Yesterday the US Nuclear Regulatory Commission (NRC) published its proposed rule to revise its Emergency Preparedness (EP) requirements for small modular reactors (SMRs) and other new technologies (ONT, such as advanced reactors). Comments for the proposed rule and accompanying guidance are due on July 27, 2020.

These amendments have been a long time coming, with initial conversations on the issue going back a decade.  The current framework for EP, which was originally created for large light-water reactors (LWRs) does not fit the reality of next-generation reactors.  The NRC’s new EP requirements would “adopt a performance-based, technology-inclusive, risk-informed, and consequence-oriented approach.”

A performance-based program means that instead of the current Part 50/52 approach that requires site-based compliance with regulatory standards designed for LWRs, the NRC will use performance standards to allow for greater regulatory flexibility, while also assuring public health and safety.  The adequacy of EP will be determined based on the licensee’s execution of emergency response functions. A technology-inclusive approach will not contain technology-specific language in anticipation of evolving technology.  Instead, applicants will need to demonstrate how their design will meet EP requirements.  Finally, a risk-informed and consequence-oriented method will ensure that while decisions regarding EP will be independent of accident probability, the extent of EP required will be based on projections from radiological accidents.

A key provision of the NRC’s EP revision effort and the proposed rule is a scalable approach for determining the size of the reactor’s Emergency Planning Zone (EPZ).  Under the proposed rule, many new reactor ventures will be able to establish an EPZ that terminates at the site boundary, by crediting the significant safety benefits associated with their reactor designs.  Some other major provisions of the revised requirements mentioned in the proposed rule include the following:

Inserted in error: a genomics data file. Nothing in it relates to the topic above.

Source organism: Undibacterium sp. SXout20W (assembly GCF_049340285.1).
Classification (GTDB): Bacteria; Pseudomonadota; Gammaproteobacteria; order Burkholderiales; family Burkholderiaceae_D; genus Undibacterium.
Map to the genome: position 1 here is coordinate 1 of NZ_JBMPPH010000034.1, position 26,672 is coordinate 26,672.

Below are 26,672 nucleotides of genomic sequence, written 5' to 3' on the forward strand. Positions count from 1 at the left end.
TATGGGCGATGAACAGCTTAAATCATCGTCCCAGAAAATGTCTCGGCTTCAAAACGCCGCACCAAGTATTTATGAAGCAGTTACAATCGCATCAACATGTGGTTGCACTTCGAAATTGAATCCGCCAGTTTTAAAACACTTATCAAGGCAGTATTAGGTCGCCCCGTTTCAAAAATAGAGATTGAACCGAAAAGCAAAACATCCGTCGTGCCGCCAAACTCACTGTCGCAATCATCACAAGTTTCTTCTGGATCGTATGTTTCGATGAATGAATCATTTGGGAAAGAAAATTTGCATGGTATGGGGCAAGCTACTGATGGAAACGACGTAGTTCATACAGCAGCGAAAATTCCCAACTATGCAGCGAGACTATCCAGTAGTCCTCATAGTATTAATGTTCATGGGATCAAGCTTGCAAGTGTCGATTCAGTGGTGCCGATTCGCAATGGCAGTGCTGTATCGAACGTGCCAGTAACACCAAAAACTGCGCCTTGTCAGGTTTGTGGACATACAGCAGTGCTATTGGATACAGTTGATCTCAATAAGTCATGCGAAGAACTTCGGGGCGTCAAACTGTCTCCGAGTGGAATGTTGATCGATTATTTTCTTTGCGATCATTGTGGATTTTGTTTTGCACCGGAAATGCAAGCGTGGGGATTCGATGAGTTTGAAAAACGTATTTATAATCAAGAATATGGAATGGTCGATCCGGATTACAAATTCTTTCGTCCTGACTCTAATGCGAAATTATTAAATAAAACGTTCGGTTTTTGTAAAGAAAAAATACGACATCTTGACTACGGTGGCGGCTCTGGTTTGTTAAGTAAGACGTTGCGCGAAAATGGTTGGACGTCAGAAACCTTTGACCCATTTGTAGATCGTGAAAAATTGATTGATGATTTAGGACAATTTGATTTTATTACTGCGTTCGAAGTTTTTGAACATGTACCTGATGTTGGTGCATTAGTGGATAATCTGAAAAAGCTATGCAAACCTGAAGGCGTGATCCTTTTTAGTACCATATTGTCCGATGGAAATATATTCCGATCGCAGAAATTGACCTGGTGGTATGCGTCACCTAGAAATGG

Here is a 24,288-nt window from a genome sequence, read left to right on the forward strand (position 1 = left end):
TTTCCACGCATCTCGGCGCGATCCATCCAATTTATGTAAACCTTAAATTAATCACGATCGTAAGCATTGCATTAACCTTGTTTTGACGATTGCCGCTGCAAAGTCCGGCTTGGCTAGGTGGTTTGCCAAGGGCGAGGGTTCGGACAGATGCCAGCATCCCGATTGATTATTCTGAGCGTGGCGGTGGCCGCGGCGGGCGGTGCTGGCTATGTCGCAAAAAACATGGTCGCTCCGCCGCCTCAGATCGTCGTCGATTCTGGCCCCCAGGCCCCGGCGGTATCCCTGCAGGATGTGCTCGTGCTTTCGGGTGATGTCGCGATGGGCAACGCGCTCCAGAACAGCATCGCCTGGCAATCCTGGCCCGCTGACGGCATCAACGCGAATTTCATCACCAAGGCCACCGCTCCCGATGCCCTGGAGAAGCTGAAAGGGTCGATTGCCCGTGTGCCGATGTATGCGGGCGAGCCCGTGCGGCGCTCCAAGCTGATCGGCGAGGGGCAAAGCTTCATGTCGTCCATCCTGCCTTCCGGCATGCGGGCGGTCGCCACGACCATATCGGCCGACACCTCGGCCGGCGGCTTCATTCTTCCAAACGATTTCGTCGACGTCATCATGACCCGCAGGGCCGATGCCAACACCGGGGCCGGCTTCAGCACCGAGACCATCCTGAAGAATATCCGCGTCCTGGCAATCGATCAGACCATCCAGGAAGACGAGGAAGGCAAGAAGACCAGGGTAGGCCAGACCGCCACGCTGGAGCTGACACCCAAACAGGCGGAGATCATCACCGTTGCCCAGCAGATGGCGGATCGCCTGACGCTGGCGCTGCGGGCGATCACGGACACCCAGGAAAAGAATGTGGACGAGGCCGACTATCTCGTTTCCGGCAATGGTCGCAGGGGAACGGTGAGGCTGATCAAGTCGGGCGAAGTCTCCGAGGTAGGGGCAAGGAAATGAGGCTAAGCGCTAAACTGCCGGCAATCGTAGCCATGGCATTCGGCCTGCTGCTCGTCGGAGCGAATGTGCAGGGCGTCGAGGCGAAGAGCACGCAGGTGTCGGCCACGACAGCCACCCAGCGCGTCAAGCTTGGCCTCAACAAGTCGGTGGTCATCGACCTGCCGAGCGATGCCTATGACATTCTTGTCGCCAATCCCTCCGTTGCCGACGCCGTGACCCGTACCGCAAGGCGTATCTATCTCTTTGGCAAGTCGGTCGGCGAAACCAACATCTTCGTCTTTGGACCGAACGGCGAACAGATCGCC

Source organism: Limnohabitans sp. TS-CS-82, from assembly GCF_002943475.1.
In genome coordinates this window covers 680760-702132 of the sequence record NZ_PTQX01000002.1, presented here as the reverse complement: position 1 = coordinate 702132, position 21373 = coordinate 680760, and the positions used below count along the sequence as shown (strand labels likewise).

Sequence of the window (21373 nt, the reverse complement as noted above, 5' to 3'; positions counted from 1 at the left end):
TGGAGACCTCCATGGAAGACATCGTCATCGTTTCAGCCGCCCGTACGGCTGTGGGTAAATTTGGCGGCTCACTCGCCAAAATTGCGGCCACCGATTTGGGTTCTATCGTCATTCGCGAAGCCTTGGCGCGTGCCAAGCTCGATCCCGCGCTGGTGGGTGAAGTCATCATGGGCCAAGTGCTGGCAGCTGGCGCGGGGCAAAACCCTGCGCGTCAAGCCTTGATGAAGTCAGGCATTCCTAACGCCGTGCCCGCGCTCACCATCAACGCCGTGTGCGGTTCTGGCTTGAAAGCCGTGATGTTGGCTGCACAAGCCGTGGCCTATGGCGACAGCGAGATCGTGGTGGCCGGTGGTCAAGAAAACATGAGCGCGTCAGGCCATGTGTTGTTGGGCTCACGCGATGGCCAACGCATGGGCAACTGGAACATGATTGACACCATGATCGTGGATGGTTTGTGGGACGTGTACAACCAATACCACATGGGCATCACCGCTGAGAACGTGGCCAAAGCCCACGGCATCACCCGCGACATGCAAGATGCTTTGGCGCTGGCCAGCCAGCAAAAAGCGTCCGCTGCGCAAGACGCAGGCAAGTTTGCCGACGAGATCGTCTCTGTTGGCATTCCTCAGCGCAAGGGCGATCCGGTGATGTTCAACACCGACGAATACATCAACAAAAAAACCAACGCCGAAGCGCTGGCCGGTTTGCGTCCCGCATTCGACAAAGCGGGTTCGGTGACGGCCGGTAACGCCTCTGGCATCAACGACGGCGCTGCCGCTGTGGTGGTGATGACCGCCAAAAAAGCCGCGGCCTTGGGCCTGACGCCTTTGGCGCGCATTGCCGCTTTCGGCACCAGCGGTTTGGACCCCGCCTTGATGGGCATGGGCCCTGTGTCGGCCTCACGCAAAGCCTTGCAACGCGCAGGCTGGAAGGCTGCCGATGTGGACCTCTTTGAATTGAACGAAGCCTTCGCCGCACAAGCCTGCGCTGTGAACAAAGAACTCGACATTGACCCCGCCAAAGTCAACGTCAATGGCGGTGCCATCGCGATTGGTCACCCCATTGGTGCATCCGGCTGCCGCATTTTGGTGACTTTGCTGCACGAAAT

• A new alternative performance-based EP framework, including requirements for demonstrating effective response in drills and exercises for emergency and accident conditions;
  • A hazard analysis of any NRC-licensed or non-licensed facility contiguous or nearby to an SMR or ONT, that considers any hazard that would adversely impact the implementation of emergency plans; and
  • A requirement to describe ingestion response planning in the emergency plan, including the capabilities and resources available to prevent contaminated food and water from entering the ingestion pathway.

According to the NRC, these changes are estimated to save the advanced reactor industry an upward of $9.71 million per year and (perhaps more importantly) will lift regulatory barriers that unnecessarily prolong commercialization.  The scope of the current proposed rule excludes large LWRs, fuel cycle facilities, and currently operating non-power production or utilization facilities (NPUFs). However, the NRC is specifically requesting input on whether it should consider “a performance-based, consequence-oriented approach to EP” for these excluded entities.

PS: Legislative activity in the nuclear space has picked up again with the introduction of H.R. 6796, the Nuclear Energy for the Future Act, in the House Science, Space, and Technology Committee, Energy Subcommittee. Among other things, this legislation would authorize significant funds for the Versatile Test Reactor (VTR), promote public private partnerships, and expand DOE research capabilities.

For more information on any of the topics discussed above, please contact blog authors.